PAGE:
by David Rawlings, @DavidJRawlings
Since the Internet shrank the world – and social media put us in touch with everyone everywhere – there are now opportunities to be an international writer. We can go beyond the borders. Suddenly our audiences aren’t well-meaning family and the biggest segment of our city we can reach. Now we can potentially reach the world with our stories.
Being an international writer sounds so cool, doesn’t it? You might picture a foreign language version of your cover, or flying across the globe to attend a conference.
Early on in my fiction writing journey, I felt led to go for the globe, and if that meant I wanted to write inspirational fiction based on my Christian beliefs, then I needed to focus on the marketplace in the USA.
The trouble is I’m 8,000 miles away. It didn’t make the job impossible, just harder, and it did raise some challenges. If you’re an American writer, focused on the American market, these are challenges you may not even know exist.
Understanding the culture of your marketplace
I’m an Aussie but writing for an American marketplace, so that means I need to speak a different language when I write. That doesn’t mean I have to type in a Texas drawl, or add extra letter As to get the hard Boston vowel sound, but I do need to ensure that my analogies, phrases, spelling and grammar are seamless for a reader in the USA.
For my latest manuscript, it meant changing my language to call an airbridge (the Aussie term) a jetway (an American term), put temperatures in Fahrenheit (we use Celsius) and refer to Senators rather than Members of Parliament (we have both, but you don’t have the latter).
Hey, that’s fine. I spend my time researching the right flavor of latte for my protagonist to drink anyway. I’ve already blogged about the things I need to relearn after a career as a corporate writer, and one of the key things was the need to do your homework to ensure you are speaking the language of your reader. It just adds more research to the process.
And it also means that earlier in this blog post, I had to convert my language (13,154 kilometers) into American language (8,000 miles). And I had to misspell kilometres at the same time.
Personal connection is so important in any industry, but it is vital in writing.
We need to stem the smothering isolation by connecting with others to tell us that the last paragraph we wrote wasn’t the worst thing ever committed to paper, and in that I’m including the rough draft of the lyrics for Achy Breaky Heart.
It helps to pitch face-to-face or put a face to the name on the submission. It can be better to catch someone over coffee at a Conference than risk your proposal sliding into the spam folder.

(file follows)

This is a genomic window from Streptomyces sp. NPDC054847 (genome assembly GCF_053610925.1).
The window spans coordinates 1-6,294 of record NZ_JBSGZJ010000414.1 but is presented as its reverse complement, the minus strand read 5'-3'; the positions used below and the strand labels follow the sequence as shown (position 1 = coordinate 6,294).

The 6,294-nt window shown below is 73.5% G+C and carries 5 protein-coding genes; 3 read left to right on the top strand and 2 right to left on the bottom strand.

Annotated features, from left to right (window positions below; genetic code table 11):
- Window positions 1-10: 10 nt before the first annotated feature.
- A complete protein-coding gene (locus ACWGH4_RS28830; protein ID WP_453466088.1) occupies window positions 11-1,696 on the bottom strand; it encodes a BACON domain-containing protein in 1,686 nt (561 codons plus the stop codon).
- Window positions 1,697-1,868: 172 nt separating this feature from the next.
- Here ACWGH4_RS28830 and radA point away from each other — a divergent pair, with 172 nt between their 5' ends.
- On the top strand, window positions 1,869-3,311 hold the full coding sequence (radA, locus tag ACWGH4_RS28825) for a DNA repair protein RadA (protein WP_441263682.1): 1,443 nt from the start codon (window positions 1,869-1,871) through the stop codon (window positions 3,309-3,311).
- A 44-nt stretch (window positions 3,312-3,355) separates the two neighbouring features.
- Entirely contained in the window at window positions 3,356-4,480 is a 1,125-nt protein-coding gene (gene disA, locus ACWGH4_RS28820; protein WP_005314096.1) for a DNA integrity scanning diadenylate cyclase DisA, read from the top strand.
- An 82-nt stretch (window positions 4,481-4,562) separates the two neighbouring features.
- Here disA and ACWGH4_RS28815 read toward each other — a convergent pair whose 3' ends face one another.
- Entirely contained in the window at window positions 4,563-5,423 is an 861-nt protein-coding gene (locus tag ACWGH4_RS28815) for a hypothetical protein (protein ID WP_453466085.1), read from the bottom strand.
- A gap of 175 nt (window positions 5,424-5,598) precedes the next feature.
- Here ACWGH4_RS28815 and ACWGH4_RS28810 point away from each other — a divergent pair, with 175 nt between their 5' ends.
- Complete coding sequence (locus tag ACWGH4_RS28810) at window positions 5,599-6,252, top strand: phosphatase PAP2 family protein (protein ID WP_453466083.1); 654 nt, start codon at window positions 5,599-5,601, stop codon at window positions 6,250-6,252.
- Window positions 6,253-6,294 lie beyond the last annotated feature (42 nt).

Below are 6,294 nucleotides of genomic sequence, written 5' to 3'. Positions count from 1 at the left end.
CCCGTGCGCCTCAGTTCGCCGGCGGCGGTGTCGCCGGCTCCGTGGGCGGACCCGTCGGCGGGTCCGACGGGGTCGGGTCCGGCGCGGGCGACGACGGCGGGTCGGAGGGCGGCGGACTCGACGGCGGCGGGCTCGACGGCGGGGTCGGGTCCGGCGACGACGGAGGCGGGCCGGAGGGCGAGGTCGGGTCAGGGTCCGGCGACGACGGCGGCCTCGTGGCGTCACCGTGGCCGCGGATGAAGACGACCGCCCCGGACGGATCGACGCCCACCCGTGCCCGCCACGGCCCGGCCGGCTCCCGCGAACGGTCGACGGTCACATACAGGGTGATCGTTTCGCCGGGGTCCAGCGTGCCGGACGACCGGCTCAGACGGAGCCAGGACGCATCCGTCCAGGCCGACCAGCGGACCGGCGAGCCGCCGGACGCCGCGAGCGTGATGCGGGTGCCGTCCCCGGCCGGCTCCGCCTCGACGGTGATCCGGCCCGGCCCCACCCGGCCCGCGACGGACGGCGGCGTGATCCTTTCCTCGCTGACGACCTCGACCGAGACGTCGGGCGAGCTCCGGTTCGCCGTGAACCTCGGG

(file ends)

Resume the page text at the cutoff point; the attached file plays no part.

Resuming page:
But personal connection can be difficult when you’re physically distant, and are only communicating via social media and email. You don’t have that same connection.
What it does do is ensure your connection through social media is more meaningful. It should be anyway, so it forces to you to use social media to connect, not just post for the sake of posting. It means you follow up comments and likes with words of thanks or continuing a conversation. It should be anyway. And because the first port of call for people is your web site, it means your blog is updated on a regular basis. Which it should be anyway. It means that you painstakingly select the right conference to go to. Which you should anyway.
Oh, and God bless Skype.
An extension of the distance is the difference in time. I have small windows of opportunity where I know people in the USA will be upright and awake … at the same time as me.
It takes a little more organization, but it can be overcome. It means I have mentoring sessions or chats with my agent earlier in the day than I’d like, but it’s a necessity to chat at 7 a.m. And it saves you having 2 a.m. Skype calls. Nobody wants to have a sane, lucid chat at 2 a.m. in the morning. Nobody.
And the time difference also slows down conversations. I often find that I’ll get key emails or messages from people overnight, so that instantly adds twelve hours to any exchange.
So they are some of the challenges of being an international writer. Perhaps you have others. I’d like to hear them.
It’s important to realize these are just the challenges – and it’s not all hard work. Being an international writer also gives you some advantages that locally-based authors simply don’t have.
I’ll cover them in my next blog post.
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Based in South Australia, David Rawlings is a sports-mad father-of-three with his own copywriting business who reads everything within an arm’s reach. He has published in the non-fiction arena and is now focused on writing contemporary Christian stories for those who want to dive deeper into life. His manuscripts have finaled in competitions for ACFW and OCW and he is currently represented by The Steve Laube Agency.